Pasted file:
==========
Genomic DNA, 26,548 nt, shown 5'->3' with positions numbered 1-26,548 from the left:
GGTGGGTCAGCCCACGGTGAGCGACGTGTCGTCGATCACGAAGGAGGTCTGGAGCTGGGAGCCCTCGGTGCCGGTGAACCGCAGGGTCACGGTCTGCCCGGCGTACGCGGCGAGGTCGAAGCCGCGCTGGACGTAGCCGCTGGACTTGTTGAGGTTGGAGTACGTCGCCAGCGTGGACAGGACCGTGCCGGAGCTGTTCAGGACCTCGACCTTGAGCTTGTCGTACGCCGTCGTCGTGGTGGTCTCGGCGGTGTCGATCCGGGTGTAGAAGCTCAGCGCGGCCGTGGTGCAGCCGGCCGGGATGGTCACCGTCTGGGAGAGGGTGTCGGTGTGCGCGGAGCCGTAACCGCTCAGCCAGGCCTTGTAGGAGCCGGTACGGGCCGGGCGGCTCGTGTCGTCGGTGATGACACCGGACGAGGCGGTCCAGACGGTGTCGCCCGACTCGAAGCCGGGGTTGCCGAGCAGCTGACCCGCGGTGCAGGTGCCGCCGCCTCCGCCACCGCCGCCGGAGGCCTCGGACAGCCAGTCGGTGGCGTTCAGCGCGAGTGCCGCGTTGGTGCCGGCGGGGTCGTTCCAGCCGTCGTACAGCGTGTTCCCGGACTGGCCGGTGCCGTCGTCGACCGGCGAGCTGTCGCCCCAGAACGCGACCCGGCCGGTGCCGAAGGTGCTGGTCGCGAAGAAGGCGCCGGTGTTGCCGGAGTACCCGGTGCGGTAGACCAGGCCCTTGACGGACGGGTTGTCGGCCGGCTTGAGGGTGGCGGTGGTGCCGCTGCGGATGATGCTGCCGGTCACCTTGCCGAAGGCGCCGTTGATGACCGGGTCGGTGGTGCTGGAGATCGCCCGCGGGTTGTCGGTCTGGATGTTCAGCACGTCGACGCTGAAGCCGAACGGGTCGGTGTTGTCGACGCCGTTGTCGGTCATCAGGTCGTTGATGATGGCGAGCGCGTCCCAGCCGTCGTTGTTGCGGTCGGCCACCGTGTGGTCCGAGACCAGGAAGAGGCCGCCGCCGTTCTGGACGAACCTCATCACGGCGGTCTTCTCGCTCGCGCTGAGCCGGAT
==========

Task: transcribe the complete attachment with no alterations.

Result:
Genomic DNA, 26,548 nt, shown 5'->3' with positions numbered 1-26,548 from the left:
GGTGGGTCAGCCCACGGTGAGCGACGTGTCGTCGATCACGAAGGAGGTCTGGAGCTGGGAGCCCTCGGTGCCGGTGAACCGCAGGGTCACGGTCTGCCCGGCGTACGCGGCGAGGTCGAAGCCGCGCTGGACGTAGCCGCTGGACTTGTTGAGGTTGGAGTACGTCGCCAGCGTGGACAGGACCGTGCCGGAGCTGTTCAGGACCTCGACCTTGAGCTTGTCGTACGCCGTCGTCGTGGTGGTCTCGGCGGTGTCGATCCGGGTGTAGAAGCTCAGCGCGGCCGTGGTGCAGCCGGCCGGGATGGTCACCGTCTGGGAGAGGGTGTCGGTGTGCGCGGAGCCGTAACCGCTCAGCCAGGCCTTGTAGGAGCCGGTACGGGCCGGGCGGCTCGTGTCGTCGGTGATGACACCGGACGAGGCGGTCCAGACGGTGTCGCCCGACTCGAAGCCGGGGTTGCCGAGCAGCTGACCCGCGGTGCAGGTGCCGCCGCCTCCGCCACCGCCGCCGGAGGCCTCGGACAGCCAGTCGGTGGCGTTCAGCGCGAGTGCCGCGTTGGTGCCGGCGGGGTCGTTCCAGCCGTCGTACAGCGTGTTCCCGGACTGGCCGGTGCCGTCGTCGACCGGCGAGCTGTCGCCCCAGAACGCGACCCGGCCGGTGCCGAAGGTGCTGGTCGCGAAGAAGGCGCCGGTGTTGCCGGAGTACCCGGTGCGGTAGACCAGGCCCTTGACGGACGGGTTGTCGGCCGGCTTGAGGGTGGCGGTGGTGCCGCTGCGGATGATGCTGCCGGTCACCTTGCCGAAGGCGCCGTTGATGACCGGGTCGGTGGTGCTGGAGATCGCCCGCGGGTTGTCGGTCTGGATGTTCAGCACGTCGACGCTGAAGCCGAACGGGTCGGTGTTGTCGACGCCGTTGTCGGTCATCAGGTCGTTGATGATGGCGAGCGCGTCCCAGCCGTCGTTGTTGCGGTCGGCCACCGTGTGGTCCGAGACCAGGAAGAGGCCGCCGCCGTTCTGGACGAACCTCATCACGGCGGTCTTCTCGCTCGCGCTGAGCCGGAT